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Occupied territories. The activist doctor Hashem Azzeh, an advocate for peaceful Palestinian resistance, died this week after roadblocks forced him to walk to the hospital. Instead of medical help, he found only a cloud of tear gas.

Hashem Azzeh: existence as resistance

Anyone who wanted to understand what it means to live under occupation in the West Bank city of Hebron, surrounded by military checkpoints and decidedly unfriendly Israeli settlers, just had to visit the house of Dr. Hashem Azzeh in the neighborhood of Tel Rumeida.

To understand that reality, you only had to listen to the stories of this cultured and mild-mannered Palestinian doctor, who opposed violence and became over the years the incarnation of sumud — steadfast resilience in the toughest conditions. “I’m not leaving,” he repeated. “No one can kick me from my home.”

His very existence was an act of resistance.

But Azzeh, 54, finally did leave his home, three days ago, while trying to reach the hospital. He died before he got there, to the dismay of family and friends, Palestinians and foreigners.

On Wednesday, Azzeh suffered from sharp chest pains. He quickly realized he needed to rush to the nearest hospital. His family called an ambulance, but ambulances are never able to reach the house because of army checkpoints, which have been even more rigid since the start of the new Intifada.

The doctor had no other choice. He set out toward Bab al-Zawiyah by foot. There he found soldiers firing tear gas toward youths hurling stones to protest the killing of two Palestinian boys the night before.

“The air was saturated with tear gas,” said Sundus, a nephew of Azzeh. “My uncle, already very weak, had a respiratory crisis. He collapsed and lost consciousness.”

Azzeh arrived at the hospital in a desperate condition. The doctors could do little to save him. It’s difficult to establish how the tear gas contributed to Azzeh’s death, which was most likely caused by a heart attack. Certainly the roadblocks, which have surrounded his house for more than two decades, decreased his chances of survival. If an ambulance had ferried him immediately, Azzeh could have had a chance.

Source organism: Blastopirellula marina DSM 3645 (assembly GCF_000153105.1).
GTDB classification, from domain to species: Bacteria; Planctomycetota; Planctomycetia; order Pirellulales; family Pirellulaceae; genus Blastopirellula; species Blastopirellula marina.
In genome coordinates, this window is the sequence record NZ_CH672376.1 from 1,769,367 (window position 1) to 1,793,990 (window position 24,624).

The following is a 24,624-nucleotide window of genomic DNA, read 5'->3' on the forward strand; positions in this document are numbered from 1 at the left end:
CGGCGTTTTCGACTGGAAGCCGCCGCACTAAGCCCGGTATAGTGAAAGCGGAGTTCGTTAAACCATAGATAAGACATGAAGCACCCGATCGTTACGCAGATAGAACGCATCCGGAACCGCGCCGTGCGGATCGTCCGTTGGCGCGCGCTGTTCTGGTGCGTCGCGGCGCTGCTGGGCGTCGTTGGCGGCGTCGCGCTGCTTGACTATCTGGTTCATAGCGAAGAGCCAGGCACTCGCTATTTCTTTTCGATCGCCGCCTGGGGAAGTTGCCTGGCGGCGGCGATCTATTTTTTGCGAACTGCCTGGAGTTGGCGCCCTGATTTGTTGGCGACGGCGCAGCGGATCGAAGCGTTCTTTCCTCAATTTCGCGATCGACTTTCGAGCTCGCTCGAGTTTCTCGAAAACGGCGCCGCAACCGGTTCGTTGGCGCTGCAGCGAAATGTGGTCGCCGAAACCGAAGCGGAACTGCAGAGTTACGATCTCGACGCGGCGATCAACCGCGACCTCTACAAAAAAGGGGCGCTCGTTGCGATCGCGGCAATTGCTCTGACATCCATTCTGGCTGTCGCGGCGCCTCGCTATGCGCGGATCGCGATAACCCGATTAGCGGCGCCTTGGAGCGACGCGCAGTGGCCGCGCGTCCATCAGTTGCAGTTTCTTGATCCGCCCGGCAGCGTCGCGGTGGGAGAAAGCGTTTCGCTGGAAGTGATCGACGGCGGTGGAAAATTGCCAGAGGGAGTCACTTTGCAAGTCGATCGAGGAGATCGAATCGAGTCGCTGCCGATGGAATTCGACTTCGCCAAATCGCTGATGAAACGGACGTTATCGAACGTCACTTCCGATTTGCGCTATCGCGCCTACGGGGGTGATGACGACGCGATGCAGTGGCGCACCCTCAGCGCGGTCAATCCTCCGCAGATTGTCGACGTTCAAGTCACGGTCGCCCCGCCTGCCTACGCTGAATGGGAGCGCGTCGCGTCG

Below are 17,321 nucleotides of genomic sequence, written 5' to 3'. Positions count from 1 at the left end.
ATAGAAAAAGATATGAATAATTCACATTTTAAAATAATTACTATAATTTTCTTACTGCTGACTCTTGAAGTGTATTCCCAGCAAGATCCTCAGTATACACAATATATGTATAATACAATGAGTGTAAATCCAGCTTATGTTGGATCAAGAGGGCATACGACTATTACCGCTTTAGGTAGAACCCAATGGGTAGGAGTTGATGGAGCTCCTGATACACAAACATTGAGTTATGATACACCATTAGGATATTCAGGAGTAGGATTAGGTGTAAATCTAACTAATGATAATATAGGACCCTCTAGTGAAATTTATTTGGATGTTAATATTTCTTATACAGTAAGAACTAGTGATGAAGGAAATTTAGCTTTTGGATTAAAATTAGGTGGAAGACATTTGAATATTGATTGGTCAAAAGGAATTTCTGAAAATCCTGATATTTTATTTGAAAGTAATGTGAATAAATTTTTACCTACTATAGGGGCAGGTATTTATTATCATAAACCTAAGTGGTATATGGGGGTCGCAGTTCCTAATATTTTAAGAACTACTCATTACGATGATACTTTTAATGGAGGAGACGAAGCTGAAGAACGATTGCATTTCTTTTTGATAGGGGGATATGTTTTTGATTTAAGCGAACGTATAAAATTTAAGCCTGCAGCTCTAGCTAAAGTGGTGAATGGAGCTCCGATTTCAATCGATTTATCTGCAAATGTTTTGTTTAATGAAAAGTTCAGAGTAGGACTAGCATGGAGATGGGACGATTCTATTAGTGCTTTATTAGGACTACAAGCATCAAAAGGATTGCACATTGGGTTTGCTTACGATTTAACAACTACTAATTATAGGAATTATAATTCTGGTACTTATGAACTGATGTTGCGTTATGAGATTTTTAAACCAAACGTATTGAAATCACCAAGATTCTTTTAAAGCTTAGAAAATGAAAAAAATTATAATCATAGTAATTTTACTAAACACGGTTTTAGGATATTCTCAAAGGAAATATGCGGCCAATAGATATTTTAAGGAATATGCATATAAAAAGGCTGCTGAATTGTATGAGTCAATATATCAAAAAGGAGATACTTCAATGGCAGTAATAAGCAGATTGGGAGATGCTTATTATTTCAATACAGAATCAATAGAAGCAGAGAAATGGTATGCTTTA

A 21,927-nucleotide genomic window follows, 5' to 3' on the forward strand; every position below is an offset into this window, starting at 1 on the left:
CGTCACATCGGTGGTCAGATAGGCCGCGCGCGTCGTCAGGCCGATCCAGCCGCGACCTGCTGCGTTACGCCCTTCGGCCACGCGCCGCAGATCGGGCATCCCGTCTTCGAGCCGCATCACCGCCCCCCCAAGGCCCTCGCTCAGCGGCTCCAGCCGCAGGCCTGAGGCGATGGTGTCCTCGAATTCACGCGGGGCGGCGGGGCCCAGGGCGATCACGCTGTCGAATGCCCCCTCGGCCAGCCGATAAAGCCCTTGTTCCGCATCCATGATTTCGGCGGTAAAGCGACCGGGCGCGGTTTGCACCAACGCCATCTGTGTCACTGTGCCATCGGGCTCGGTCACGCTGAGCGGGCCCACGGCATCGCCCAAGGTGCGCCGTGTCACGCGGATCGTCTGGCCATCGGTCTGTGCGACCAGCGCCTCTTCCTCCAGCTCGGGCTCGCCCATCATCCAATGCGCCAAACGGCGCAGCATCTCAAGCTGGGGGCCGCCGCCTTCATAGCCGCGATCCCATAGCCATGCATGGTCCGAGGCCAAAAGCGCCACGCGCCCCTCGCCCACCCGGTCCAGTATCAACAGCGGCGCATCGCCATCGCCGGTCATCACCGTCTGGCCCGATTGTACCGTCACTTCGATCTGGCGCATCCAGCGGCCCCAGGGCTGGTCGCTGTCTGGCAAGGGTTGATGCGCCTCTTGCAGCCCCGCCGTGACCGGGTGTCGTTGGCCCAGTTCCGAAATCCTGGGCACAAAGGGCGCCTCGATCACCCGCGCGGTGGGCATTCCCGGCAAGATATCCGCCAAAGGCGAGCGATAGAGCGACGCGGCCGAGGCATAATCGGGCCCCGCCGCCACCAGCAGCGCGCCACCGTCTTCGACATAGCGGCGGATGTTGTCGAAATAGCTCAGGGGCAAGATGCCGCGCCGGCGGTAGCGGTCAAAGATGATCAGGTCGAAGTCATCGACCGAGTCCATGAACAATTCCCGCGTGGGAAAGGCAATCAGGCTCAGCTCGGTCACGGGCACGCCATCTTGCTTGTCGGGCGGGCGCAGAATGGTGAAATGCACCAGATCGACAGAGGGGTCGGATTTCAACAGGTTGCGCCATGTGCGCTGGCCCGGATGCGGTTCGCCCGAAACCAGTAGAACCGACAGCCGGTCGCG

Mourners have streamed into Tel Rumeida to remember Azzeh. People in tears, their faces marked with pain, Palestinians and foreigners, all celebrating his firm decision not to abandon his home.

If he did leave, it was only to buy milk at the shop near his house, where his family was (and still is) forced to pass through metal detectors and controls. Every single time. Their neighbors — settlers who would like to see this Palestinian family leave Tel Rumeida — do not undergo the same treatment.

“They had been offered money to go away,” said Jawad, a young activist from Hebron. “But Hashem always refused. He repeated that if every Palestinian agreed to sell land to the settlers, it would be the end for Hebron and for our people.”

Azzeh organized tours for journalists and activists, during which he explained what happens in Hebron and around his home. He candidly recounted abuses suffered by his wife and children, to which the doctor had always reacted with words, not violence, uttering the same phrase: “I’m not leaving.” Now it will be the mantra of his wife and four children, aged between 5 and 17.

Meanwhile, the bloodshed continues. On Wednesday in Beit Shemesh, one Israeli was stabbed and wounded by two Palestinians, one of whom was killed by police. A few hours before, a Jewish man mistaken for a Palestinian was killed by a security guard at the Central Bus Station. Dozens of youths were arrested this week in East Jerusalem and the West Bank, and more than 800 have been detained since the beginning of October, according to Palestinian sources.

“This crisis would not have erupted if the Palestinians had hopes for their own state,” Jan Eliasson, the United Nations deputy secretary general, said after this week’s spate of violence. “They see, instead, the growth of illegal settlements in the occupied West Bank, which undermines the very possibility of a two-state solution and poses growing security risks to all.”

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